Bruno, a “joyful, pun-making brake car,” will make his debut this month, US toy giant Mattel said in a press release.
The new series regular will be voiced by autistic actors Chuck Smith, 10, and Elliot Garcia, 9, in the US and the UK, respectively, the company said.
Garcia, from Reading, England, expressed his delight at winning the role, adding that he was “really excited and happy” about autistic characters being represented in the beloved animated series.
“He (Bruno) is funny, smart, and he’s a very relaxed character. He can get really overwhelmed, he can get worried, and he uses comedy to get past situations,” Garcia said of the character.
Autism is a neurodevelopmental disability caused by differences in the brain. People with autism can have social and communication difficulties as well as repetitive behaviors or restricted interests.
In a 2017 report, the Centers for Disease Control and Prevention estimated that over 2% of US adults were living with autism.
Mattel developed the character of Bruno with the help of autistic writers and organizations in the United States and Europe, including the Autism Self Advocacy Network and the UK’s National Autistic Society.
Christopher Keenan, Senior VP President & Executive Producer at Mattel, said the move “organically embraces a global audience that is underrepresented and deserves to be celebrated in children’s programming.”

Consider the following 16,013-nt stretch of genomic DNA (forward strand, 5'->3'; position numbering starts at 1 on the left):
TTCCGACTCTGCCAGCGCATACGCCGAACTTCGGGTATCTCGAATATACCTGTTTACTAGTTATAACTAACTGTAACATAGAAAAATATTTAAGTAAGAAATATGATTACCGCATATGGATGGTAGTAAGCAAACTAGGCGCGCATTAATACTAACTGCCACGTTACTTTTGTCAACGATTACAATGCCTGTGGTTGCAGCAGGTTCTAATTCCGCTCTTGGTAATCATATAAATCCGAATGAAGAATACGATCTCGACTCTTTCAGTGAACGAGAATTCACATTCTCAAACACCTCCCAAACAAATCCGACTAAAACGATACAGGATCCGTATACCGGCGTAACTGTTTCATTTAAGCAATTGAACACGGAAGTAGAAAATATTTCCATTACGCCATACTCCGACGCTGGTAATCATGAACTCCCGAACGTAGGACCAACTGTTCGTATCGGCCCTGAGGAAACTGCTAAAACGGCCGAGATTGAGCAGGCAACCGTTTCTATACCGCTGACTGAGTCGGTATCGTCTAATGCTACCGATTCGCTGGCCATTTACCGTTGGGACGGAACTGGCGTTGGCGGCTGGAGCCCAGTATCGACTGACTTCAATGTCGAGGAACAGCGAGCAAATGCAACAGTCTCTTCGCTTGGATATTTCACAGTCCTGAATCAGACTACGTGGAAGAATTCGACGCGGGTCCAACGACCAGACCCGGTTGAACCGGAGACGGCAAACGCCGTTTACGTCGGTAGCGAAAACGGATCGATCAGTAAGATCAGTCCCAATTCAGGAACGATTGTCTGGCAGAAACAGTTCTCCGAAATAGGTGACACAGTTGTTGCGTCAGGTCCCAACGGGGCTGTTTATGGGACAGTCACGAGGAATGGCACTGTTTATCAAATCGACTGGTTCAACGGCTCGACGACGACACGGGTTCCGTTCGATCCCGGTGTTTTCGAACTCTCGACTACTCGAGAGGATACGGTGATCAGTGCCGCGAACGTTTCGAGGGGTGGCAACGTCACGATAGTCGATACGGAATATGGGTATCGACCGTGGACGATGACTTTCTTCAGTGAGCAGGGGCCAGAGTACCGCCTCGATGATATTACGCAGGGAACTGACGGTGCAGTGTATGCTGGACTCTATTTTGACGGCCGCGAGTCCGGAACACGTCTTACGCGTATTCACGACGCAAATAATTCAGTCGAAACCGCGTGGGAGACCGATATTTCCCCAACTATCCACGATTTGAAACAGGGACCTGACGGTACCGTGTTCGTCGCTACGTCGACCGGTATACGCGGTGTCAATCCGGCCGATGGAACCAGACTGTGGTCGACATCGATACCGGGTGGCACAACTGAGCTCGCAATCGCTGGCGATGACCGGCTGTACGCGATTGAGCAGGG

He added that “care and thought” went into creating an accurate fictional representation of an autistic child.
Bruno’s characteristics include a lantern to indicate his emotional state and ear defenders that can puff steam if he feels sensitive to loud noises, Mattel said. “He also knows where all the tracks lead on Sodor and has a preference for schedules and routines.”
Garcia said he can relate to Bruno’s ear defenders “because if there’s a really loud noise, I can’t cope. I have to think of new strategies, same as Bruno.”
Tom Purser, from the National Autistic Society, hailed Bruno’s introduction as a “real moment for autism”.
“It’s so important everyone sees autistic characters on our screens because there are 160,000 school-age autistic children in the UK and they want to see their stories told,” he said.
“It’s also important that non-autistic children get insight and understanding into what it can be like to be autistic.”
Zoe Gross, Director of Advocacy at Autism Self Advocacy Network, said she hoped Bruno will “provide viewers with meaningful examples of inclusion in everyday life.”
Season 26 of “Thomas & Friends: All Engines Go” premieres on September 12 in the US and September 21 in the UK.